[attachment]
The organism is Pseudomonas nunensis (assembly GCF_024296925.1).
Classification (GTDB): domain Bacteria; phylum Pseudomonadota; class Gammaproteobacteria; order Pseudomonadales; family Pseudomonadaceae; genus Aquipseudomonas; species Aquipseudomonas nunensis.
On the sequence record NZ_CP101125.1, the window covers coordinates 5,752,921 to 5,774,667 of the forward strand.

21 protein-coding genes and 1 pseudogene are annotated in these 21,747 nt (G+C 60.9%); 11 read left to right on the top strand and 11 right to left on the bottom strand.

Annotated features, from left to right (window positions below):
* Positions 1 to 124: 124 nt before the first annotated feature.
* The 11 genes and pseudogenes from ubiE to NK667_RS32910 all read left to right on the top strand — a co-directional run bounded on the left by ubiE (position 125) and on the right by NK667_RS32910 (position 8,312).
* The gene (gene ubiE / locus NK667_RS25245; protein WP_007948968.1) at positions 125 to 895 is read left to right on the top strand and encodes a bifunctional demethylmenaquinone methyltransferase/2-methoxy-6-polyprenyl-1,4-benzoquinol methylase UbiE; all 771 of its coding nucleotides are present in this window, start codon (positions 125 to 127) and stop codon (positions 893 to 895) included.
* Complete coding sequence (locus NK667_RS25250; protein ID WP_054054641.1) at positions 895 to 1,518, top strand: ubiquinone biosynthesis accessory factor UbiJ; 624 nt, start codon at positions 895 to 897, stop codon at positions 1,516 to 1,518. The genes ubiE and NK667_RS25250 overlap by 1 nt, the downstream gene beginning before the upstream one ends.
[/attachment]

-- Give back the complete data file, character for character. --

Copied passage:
The organism is Pseudomonas nunensis (assembly GCF_024296925.1).
Classification (GTDB): domain Bacteria; phylum Pseudomonadota; class Gammaproteobacteria; order Pseudomonadales; family Pseudomonadaceae; genus Aquipseudomonas; species Aquipseudomonas nunensis.
On the sequence record NZ_CP101125.1, the window covers coordinates 5,752,921 to 5,774,667 of the forward strand.

21 protein-coding genes and 1 pseudogene are annotated in these 21,747 nt (G+C 60.9%); 11 read left to right on the top strand and 11 right to left on the bottom strand.

Annotated features, from left to right (window positions below):
* Positions 1 to 124: 124 nt before the first annotated feature.
* The 11 genes and pseudogenes from ubiE to NK667_RS32910 all read left to right on the top strand — a co-directional run bounded on the left by ubiE (position 125) and on the right by NK667_RS32910 (position 8,312).
* The gene (gene ubiE / locus NK667_RS25245; protein WP_007948968.1) at positions 125 to 895 is read left to right on the top strand and encodes a bifunctional demethylmenaquinone methyltransferase/2-methoxy-6-polyprenyl-1,4-benzoquinol methylase UbiE; all 771 of its coding nucleotides are present in this window, start codon (positions 125 to 127) and stop codon (positions 893 to 895) included.
* Complete coding sequence (locus NK667_RS25250; protein ID WP_054054641.1) at positions 895 to 1,518, top strand: ubiquinone biosynthesis accessory factor UbiJ; 624 nt, start codon at positions 895 to 897, stop codon at positions 1,516 to 1,518. The genes ubiE and NK667_RS25250 overlap by 1 nt, the downstream gene beginning before the upstream one ends.